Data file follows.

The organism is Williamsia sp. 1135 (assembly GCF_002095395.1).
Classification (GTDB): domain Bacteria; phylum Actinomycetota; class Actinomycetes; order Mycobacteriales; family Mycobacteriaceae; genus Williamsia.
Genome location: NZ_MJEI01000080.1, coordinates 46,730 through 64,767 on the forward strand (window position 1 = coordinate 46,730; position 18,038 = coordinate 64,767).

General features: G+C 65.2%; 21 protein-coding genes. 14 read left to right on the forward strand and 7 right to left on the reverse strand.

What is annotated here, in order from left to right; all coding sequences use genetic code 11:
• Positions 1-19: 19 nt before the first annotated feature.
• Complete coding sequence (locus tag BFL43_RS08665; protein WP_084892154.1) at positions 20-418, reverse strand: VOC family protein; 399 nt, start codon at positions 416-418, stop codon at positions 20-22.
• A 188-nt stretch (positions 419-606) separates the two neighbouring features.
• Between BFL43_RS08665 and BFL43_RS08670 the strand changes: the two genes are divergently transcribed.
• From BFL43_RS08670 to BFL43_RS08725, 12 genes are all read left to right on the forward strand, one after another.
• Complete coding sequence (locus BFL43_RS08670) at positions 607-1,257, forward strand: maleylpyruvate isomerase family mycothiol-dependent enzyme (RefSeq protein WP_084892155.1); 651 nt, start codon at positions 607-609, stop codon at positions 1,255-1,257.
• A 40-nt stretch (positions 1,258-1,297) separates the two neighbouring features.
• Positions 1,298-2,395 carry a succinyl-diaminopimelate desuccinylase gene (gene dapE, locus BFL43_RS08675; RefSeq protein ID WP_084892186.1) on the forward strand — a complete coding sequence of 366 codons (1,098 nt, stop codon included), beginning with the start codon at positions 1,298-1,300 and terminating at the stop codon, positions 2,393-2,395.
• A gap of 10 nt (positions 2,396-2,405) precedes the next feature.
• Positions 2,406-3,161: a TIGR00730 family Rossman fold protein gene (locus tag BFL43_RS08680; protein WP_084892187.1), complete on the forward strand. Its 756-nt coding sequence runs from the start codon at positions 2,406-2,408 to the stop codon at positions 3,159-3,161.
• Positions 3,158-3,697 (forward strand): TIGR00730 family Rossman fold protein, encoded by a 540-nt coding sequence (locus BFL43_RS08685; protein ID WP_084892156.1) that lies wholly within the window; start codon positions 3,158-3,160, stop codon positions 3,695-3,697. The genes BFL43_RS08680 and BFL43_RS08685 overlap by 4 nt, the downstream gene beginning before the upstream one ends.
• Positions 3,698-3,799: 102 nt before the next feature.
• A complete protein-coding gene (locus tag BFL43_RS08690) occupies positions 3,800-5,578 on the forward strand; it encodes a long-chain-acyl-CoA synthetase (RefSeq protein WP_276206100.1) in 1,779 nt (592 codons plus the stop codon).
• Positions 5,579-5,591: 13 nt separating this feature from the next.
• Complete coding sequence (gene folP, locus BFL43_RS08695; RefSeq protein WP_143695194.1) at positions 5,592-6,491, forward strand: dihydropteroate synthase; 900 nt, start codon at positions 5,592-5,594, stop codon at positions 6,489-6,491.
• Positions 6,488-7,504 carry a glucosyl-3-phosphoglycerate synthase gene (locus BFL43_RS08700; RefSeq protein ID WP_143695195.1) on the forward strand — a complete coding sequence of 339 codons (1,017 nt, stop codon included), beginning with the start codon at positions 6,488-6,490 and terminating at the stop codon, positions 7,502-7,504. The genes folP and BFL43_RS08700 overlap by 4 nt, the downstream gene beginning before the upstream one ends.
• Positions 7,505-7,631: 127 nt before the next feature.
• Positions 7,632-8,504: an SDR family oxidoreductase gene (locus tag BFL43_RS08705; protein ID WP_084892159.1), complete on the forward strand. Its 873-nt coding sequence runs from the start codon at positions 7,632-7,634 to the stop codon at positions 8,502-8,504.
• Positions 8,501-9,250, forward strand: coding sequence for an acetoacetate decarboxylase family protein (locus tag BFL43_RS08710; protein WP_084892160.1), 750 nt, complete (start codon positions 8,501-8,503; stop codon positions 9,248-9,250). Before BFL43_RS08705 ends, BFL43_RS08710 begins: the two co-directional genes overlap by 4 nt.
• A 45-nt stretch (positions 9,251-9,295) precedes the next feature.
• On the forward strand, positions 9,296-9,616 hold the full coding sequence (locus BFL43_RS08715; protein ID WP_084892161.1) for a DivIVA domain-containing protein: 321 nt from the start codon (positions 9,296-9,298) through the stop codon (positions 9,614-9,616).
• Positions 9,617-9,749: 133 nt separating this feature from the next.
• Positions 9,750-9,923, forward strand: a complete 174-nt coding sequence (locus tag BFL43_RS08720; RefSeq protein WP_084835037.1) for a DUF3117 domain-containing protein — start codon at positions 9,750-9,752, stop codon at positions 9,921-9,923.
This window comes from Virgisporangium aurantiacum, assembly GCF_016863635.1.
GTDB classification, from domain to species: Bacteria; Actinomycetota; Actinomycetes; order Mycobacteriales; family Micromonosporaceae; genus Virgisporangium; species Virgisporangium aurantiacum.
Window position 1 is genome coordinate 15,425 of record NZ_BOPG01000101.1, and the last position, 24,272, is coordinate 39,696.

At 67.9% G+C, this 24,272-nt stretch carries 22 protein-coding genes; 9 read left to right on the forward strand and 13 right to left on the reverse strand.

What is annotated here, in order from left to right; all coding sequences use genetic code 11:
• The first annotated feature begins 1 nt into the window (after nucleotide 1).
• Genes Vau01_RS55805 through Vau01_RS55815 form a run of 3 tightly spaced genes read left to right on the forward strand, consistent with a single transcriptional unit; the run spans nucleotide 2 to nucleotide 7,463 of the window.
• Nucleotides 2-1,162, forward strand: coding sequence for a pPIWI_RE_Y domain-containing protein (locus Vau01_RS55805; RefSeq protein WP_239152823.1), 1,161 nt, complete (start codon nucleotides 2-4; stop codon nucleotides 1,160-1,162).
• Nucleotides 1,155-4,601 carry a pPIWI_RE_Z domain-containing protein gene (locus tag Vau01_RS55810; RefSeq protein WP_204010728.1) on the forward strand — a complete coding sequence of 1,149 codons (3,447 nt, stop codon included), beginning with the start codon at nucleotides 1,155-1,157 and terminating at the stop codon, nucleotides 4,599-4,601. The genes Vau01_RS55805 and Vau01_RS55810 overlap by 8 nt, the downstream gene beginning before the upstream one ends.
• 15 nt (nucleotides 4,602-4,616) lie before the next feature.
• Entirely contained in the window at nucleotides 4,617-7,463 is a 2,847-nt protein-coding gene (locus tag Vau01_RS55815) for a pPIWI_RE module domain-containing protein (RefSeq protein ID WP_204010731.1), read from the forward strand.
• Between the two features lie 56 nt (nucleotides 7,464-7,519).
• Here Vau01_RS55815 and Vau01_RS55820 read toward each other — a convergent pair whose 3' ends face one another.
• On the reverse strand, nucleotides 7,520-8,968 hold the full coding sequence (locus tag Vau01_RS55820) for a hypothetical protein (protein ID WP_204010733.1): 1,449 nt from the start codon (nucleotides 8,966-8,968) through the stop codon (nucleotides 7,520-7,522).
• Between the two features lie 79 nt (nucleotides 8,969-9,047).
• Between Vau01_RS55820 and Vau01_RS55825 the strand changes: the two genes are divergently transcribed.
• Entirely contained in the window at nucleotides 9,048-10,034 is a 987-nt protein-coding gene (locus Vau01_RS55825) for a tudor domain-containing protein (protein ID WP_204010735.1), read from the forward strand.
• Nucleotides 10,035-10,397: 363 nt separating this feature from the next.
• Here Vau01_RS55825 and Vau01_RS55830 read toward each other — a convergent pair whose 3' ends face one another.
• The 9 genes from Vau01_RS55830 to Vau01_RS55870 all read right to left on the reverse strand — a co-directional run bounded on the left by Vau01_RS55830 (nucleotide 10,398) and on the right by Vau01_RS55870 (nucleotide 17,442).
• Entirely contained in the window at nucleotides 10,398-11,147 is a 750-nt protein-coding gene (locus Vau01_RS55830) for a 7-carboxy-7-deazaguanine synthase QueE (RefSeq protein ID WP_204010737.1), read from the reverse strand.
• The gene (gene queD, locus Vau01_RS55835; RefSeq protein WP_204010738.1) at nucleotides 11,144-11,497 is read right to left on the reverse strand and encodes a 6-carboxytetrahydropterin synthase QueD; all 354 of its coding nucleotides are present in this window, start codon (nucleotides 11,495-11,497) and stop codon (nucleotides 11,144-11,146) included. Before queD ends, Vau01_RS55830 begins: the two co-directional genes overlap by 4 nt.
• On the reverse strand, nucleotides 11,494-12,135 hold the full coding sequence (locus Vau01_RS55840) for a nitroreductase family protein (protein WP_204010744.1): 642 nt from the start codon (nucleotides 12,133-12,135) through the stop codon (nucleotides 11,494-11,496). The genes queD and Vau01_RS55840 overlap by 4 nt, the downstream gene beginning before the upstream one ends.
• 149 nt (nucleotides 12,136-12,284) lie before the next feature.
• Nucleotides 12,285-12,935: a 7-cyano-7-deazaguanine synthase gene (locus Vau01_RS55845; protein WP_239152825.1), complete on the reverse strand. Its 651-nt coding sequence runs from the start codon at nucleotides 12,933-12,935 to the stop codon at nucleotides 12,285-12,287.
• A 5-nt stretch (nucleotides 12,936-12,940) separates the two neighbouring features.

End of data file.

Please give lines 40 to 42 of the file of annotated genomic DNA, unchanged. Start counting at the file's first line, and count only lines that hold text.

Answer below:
• Between the two features lie 56 nt (nucleotides 7,464-7,519).
• Here Vau01_RS55815 and Vau01_RS55820 read toward each other — a convergent pair whose 3' ends face one another.
• On the reverse strand, nucleotides 7,520-8,968 hold the full coding sequence (locus tag Vau01_RS55820) for a hypothetical protein (protein ID WP_204010733.1): 1,449 nt from the start codon (nucleotides 8,966-8,968) through the stop codon (nucleotides 7,520-7,522).